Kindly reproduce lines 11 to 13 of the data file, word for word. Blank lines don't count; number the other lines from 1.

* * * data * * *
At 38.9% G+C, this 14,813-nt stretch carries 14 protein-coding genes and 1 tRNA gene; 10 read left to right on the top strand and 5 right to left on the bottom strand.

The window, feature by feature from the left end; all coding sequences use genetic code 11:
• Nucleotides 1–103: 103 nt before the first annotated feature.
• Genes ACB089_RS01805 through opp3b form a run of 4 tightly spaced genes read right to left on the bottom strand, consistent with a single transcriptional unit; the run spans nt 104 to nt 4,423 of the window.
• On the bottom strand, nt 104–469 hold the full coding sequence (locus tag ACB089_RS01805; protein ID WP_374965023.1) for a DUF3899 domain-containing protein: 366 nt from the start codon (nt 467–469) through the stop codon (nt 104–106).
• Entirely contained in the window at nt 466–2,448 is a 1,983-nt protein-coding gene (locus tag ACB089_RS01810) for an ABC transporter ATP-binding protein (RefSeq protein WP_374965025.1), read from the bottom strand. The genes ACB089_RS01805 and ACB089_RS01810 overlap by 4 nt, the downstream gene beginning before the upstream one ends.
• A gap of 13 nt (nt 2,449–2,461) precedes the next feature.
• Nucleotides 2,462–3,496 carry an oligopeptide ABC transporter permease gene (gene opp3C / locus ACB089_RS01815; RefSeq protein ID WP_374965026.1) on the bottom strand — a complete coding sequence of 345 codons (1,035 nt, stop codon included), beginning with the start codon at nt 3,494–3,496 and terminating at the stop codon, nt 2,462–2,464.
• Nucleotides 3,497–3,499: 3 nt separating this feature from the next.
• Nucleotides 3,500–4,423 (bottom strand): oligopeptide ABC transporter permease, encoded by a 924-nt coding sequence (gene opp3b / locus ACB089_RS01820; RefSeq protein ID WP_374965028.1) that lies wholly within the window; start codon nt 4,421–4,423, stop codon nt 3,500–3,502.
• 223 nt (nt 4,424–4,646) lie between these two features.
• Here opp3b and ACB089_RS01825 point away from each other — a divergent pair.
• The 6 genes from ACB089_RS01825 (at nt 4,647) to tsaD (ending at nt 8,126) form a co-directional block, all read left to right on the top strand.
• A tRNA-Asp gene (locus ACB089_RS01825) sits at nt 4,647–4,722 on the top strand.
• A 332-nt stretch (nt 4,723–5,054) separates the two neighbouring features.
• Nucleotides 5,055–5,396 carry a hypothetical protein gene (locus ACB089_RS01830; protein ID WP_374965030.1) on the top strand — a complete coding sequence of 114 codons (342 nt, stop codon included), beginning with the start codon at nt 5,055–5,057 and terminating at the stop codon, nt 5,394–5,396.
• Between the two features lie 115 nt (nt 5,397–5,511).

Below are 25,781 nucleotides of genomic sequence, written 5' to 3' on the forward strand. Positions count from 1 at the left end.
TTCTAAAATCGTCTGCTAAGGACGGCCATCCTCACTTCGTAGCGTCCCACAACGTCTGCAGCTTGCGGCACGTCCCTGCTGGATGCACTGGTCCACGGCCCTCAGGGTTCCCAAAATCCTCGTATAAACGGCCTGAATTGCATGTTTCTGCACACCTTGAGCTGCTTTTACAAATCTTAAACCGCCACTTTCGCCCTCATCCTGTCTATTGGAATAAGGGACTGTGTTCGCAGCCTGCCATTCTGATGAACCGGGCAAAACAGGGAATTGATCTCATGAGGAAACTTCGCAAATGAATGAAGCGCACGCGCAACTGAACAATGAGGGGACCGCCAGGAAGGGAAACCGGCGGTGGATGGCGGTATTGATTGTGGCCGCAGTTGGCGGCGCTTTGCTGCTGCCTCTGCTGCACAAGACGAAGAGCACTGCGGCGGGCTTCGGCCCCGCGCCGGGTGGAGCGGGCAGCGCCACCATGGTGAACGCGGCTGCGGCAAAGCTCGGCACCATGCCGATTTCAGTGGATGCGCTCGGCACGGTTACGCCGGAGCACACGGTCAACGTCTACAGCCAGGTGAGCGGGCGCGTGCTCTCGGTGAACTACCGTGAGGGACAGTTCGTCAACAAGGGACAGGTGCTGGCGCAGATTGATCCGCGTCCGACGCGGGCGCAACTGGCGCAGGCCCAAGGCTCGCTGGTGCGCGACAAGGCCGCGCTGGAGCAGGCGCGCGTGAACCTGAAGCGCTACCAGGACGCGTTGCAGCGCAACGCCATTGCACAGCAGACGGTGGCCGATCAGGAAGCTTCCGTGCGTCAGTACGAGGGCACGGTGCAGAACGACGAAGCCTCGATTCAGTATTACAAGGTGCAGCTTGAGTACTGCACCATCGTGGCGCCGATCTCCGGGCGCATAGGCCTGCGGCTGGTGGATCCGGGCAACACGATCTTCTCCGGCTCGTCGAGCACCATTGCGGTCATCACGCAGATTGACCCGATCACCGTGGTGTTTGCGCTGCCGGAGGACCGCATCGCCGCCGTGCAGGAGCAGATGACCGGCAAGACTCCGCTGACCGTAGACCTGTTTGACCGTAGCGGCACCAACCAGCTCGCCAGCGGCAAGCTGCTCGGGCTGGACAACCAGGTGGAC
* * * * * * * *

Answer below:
• 223 nt (nt 4,424–4,646) lie between these two features.
• Here opp3b and ACB089_RS01825 point away from each other — a divergent pair.
• The 6 genes from ACB089_RS01825 (at nt 4,647) to tsaD (ending at nt 8,126) form a co-directional block, all read left to right on the top strand.